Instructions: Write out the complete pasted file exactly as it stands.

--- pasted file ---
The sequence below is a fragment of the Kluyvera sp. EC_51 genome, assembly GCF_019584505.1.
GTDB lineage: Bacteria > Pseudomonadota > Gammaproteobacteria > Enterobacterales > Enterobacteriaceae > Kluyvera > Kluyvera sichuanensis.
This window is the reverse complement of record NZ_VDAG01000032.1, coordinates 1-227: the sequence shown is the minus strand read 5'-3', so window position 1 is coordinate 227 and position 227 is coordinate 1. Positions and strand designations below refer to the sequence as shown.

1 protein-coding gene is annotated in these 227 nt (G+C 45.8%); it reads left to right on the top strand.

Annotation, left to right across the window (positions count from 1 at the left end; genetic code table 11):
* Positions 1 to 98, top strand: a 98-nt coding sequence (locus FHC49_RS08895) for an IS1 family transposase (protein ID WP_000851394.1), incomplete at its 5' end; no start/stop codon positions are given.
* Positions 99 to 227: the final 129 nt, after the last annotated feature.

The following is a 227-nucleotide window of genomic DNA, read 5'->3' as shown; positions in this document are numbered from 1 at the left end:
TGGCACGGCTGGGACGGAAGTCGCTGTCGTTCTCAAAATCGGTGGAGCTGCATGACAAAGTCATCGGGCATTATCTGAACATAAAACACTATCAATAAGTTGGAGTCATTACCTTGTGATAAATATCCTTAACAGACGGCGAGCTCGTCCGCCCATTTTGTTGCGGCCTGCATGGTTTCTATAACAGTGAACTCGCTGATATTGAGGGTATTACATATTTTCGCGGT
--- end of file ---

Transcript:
The sequence below is a fragment of the Kluyvera sp. EC_51 genome, assembly GCF_019584505.1.
GTDB lineage: Bacteria > Pseudomonadota > Gammaproteobacteria > Enterobacterales > Enterobacteriaceae > Kluyvera > Kluyvera sichuanensis.
This window is the reverse complement of record NZ_VDAG01000032.1, coordinates 1-227: the sequence shown is the minus strand read 5'-3', so window position 1 is coordinate 227 and position 227 is coordinate 1. Positions and strand designations below refer to the sequence as shown.

1 protein-coding gene is annotated in these 227 nt (G+C 45.8%); it reads left to right on the top strand.

Annotation, left to right across the window (positions count from 1 at the left end; genetic code table 11):
* Positions 1 to 98, top strand: a 98-nt coding sequence (locus FHC49_RS08895) for an IS1 family transposase (protein ID WP_000851394.1), incomplete at its 5' end; no start/stop codon positions are given.
* Positions 99 to 227: the final 129 nt, after the last annotated feature.

The following is a 227-nucleotide window of genomic DNA, read 5'->3' as shown; positions in this document are numbered from 1 at the left end:
TGGCACGGCTGGGACGGAAGTCGCTGTCGTTCTCAAAATCGGTGGAGCTGCATGACAAAGTCATCGGGCATTATCTGAACATAAAACACTATCAATAAGTTGGAGTCATTACCTTGTGATAAATATCCTTAACAGACGGCGAGCTCGTCCGCCCATTTTGTTGCGGCCTGCATGGTTTCTATAACAGTGAACTCGCTGATATTGAGGGTATTACATATTTTCGCGGT